Stunning attention to detail, a day spent paint-balling and a squad meal at a Chinese restaurant have been the key to Newcastle United's flying start to the Premier League season.
That's according to columnist Simon Bird, writing in the Mirror.co.uk, about how The Toon have managed to defy the odds and sit fourth in the league table after seven games.
And make no mistake about it—Newcastle United have enjoyed an epic start to 2011/12, conceding just four goals in seven matches and racking up 15 points, which puts them ahead of Liverpool, Tottenham Hotspur and Arsenal, among others.
They're also unbeaten, having won four and drawn three, and have the fourth best goal difference in the Premier League behind Manchester United, Manchester City and Chelsea, the three teams above them.
To put Newcastle's start into perspective, only three other teams currently remain unbeaten in the top-flight—the two Manchester clubs and Aston Villa.
Having only scored nine goals, it's clear Toon manager Alan Pardew has created a ruthlessly efficient side, as proven by the statistics.
The Premier League average for converting goalscoring chances this season is 12.3 percent. Demba Ba, who has four league goals to his name this season, has converted more than triple the average, scoring 40 percent of the time he has taken a shot on goal.
Another Newcastle striker, Leon Best, who's scored three this term, converts chances into goals 30 percent of the time, also way above average.
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Rewind to the summer and such a scenario would've been deemed unimaginable, considering the club had just sold their three best performers from last season in Kevin Nolan, Joey Barton and Jose Enrique.
Fast forward to the present, and it's a different story altogether. So, what's the secret to the success Newcastle United are currently enjoying?
As Simon Bird writes, the squad bonding exercises are having a profound effect on the team.
"Newcastle United's players had a day out paint-balling last week, followed by a squad meal at a Chinese restaurant."
"It all looked like good fun, the outfits were certainly realistic, and there were bruises to show for it the next day."
"Later, at the meal, when it came to settle the bill, [Managing Director] Derek Llambias turned up. He said a few words of encouragement and paid the bill... as a thanks for an excellent start to the season, before leaving the lads to their night out."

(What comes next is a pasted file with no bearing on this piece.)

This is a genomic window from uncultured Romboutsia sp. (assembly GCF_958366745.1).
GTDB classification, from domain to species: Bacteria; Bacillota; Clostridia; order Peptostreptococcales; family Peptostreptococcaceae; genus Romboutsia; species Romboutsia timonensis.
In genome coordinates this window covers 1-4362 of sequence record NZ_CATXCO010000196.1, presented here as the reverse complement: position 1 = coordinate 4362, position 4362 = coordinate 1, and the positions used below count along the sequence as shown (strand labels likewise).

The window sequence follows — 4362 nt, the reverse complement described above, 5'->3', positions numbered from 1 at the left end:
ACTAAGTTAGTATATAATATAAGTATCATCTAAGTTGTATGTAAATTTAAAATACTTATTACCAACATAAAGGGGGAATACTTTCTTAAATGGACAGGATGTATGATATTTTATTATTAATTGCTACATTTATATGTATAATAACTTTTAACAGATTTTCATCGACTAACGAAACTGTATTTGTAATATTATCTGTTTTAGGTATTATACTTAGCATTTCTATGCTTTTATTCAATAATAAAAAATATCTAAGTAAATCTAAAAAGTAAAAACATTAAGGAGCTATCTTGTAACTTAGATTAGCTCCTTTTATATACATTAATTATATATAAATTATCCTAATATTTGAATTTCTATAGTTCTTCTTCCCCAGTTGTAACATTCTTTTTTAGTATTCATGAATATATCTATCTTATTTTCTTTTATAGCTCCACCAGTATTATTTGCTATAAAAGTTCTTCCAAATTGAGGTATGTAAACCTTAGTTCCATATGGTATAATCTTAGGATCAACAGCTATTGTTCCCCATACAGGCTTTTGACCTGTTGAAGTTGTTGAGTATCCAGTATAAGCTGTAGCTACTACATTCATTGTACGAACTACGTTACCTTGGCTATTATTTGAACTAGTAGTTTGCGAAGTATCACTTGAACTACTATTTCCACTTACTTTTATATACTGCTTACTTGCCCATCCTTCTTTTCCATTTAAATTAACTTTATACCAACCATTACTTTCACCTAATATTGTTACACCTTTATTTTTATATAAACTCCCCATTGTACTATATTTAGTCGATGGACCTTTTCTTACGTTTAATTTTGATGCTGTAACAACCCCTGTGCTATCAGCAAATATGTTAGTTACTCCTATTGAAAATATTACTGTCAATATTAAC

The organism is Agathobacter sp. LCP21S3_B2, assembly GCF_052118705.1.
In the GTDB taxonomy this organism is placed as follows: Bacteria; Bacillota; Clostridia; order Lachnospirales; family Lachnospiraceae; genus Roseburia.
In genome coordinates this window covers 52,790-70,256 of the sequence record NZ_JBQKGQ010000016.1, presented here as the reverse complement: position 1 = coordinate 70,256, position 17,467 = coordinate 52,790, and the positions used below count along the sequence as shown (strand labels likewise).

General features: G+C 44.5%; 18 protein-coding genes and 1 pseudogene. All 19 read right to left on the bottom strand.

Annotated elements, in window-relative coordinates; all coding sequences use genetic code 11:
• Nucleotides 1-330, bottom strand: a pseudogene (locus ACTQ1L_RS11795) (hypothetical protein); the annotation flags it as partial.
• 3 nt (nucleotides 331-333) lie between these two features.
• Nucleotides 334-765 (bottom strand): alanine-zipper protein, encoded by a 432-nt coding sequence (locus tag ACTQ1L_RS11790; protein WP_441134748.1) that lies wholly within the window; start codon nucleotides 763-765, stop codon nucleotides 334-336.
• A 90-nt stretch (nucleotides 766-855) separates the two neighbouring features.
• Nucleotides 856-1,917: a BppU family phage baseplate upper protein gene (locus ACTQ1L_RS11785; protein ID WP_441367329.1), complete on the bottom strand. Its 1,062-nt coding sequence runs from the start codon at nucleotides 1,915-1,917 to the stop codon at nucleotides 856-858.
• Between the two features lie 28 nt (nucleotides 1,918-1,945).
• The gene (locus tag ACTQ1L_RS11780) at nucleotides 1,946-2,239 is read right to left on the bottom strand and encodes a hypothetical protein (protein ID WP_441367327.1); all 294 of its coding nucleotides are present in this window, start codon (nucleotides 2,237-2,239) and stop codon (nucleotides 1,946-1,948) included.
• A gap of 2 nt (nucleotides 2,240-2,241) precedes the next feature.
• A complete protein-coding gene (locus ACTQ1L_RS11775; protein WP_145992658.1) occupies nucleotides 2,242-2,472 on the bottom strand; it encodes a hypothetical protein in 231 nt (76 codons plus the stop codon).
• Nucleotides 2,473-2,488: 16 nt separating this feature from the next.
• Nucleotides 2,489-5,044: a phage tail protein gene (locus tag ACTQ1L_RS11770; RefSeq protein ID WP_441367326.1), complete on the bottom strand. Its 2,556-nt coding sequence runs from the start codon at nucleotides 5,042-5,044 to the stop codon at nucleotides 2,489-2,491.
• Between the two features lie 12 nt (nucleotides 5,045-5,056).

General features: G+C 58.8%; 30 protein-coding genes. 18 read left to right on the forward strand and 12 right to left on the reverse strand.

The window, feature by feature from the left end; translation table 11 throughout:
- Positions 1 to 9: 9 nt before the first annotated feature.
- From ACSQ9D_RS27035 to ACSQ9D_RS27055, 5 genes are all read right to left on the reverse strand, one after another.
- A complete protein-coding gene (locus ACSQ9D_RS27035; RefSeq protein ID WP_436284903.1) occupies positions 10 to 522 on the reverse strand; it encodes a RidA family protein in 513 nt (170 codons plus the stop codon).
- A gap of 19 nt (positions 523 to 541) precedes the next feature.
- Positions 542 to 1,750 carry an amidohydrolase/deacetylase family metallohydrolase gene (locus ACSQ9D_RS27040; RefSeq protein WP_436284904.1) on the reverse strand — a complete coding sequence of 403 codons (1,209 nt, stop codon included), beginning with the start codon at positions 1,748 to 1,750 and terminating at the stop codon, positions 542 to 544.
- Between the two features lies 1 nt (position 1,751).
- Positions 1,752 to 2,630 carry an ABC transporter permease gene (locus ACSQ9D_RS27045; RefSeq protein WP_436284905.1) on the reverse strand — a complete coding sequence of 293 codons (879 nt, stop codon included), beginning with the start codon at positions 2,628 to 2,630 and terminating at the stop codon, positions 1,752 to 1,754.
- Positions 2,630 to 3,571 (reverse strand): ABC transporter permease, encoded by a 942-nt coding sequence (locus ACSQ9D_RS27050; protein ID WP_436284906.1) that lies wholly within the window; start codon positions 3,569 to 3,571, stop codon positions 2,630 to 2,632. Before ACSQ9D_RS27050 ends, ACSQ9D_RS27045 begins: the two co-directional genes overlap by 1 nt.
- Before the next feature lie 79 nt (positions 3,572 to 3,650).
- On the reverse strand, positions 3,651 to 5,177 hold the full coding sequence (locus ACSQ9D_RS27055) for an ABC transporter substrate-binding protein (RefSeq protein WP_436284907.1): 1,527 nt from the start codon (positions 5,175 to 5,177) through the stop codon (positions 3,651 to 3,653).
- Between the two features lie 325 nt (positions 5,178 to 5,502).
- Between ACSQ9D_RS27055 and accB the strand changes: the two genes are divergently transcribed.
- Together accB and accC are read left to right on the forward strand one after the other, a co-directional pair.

"It was the kind of gesture that raises eyebrows among players and... was warmly received."
"Llambias' gesture shows that Newcastle are getting the small details right now. And it is making their thin, yet capable squad, collectively stronger than the sum of its parts."
Footing the bill for a meal may not seem much for players who earn tens of thousands a week anyway, but it seems even multi-millionaire footballers hate paying for things (e.g. David De Gea and the Krispy Kreme doughnut).
According to Bird, he once witnessed an England international and two teammates splitting the bill three ways after a meal at Pizza Express, chipping in their coins despite collectively earning £130,000 a week.
So for a member of staff to pay for the whole squad's meal, it clearly must mean something to the players. But it's not just good management which has brought Newcastle United success this season.
The real banker is Alan Pardew's tactical acumen, and his meticulous eye for detail on the training ground.
"On the training pitch, he conducts the sessions from the centre circle, blowing up to stop play and tweak formations, and suggest to players where they should be standing or which runs they should make", Bird writes.
"Pre-match, he puts on detailed tactical presentations on how he wants to play, and how the opposition want to play."
"There is a separate defensive presentation the evening before the game too. No one leaves without knowing their precise job at set-pieces and in open play."
So if nothing else, it appears Newcastle's flying start has been down to three things—paint-balling, a director footing the bill for the players, and a ridiculous amount of hard work on the training ground.
To read Simon Bird's column in the Mirror.co.uk in full, click here.